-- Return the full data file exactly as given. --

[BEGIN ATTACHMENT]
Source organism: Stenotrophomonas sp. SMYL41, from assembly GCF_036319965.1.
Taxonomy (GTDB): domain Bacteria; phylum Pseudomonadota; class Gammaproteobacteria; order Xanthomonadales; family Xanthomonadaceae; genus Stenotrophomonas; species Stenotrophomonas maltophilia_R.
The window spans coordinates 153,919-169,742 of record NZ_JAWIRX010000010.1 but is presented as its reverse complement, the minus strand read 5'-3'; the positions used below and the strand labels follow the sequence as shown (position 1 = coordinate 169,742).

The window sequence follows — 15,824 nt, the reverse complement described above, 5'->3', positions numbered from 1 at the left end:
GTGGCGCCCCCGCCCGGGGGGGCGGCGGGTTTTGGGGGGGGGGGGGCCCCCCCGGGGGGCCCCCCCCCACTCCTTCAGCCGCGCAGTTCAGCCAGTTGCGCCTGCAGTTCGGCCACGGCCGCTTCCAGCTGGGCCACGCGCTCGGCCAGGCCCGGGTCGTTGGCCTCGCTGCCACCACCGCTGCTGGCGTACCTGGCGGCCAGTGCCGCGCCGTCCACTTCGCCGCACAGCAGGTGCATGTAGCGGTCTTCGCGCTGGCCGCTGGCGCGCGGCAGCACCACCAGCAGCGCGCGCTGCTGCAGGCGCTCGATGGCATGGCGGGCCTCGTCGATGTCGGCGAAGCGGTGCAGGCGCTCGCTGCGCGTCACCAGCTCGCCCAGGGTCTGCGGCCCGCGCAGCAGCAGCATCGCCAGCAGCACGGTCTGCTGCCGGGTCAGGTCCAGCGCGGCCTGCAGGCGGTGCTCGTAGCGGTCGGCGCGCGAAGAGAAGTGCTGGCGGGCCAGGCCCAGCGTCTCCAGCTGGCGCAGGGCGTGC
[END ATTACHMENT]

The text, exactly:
Source organism: Stenotrophomonas sp. SMYL41, from assembly GCF_036319965.1.
Taxonomy (GTDB): domain Bacteria; phylum Pseudomonadota; class Gammaproteobacteria; order Xanthomonadales; family Xanthomonadaceae; genus Stenotrophomonas; species Stenotrophomonas maltophilia_R.
The window spans coordinates 153,919-169,742 of record NZ_JAWIRX010000010.1 but is presented as its reverse complement, the minus strand read 5'-3'; the positions used below and the strand labels follow the sequence as shown (position 1 = coordinate 169,742).

The window sequence follows — 15,824 nt, the reverse complement described above, 5'->3', positions numbered from 1 at the left end:
GTGGCGCCCCCGCCCGGGGGGGCGGCGGGTTTTGGGGGGGGGGGGGCCCCCCCGGGGGGCCCCCCCCCACTCCTTCAGCCGCGCAGTTCAGCCAGTTGCGCCTGCAGTTCGGCCACGGCCGCTTCCAGCTGGGCCACGCGCTCGGCCAGGCCCGGGTCGTTGGCCTCGCTGCCACCACCGCTGCTGGCGTACCTGGCGGCCAGTGCCGCGCCGTCCACTTCGCCGCACAGCAGGTGCATGTAGCGGTCTTCGCGCTGGCCGCTGGCGCGCGGCAGCACCACCAGCAGCGCGCGCTGCTGCAGGCGCTCGATGGCATGGCGGGCCTCGTCGATGTCGGCGAAGCGGTGCAGGCGCTCGCTGCGCGTCACCAGCTCGCCCAGGGTCTGCGGCCCGCGCAGCAGCAGCATCGCCAGCAGCACGGTCTGCTGCCGGGTCAGGTCCAGCGCGGCCTGCAGGCGGTGCTCGTAGCGGTCGGCGCGCGAAGAGAAGTGCTGGCGGGCCAGGCCCAGCGTCTCCAGCTGGCGCAGGGCGTGC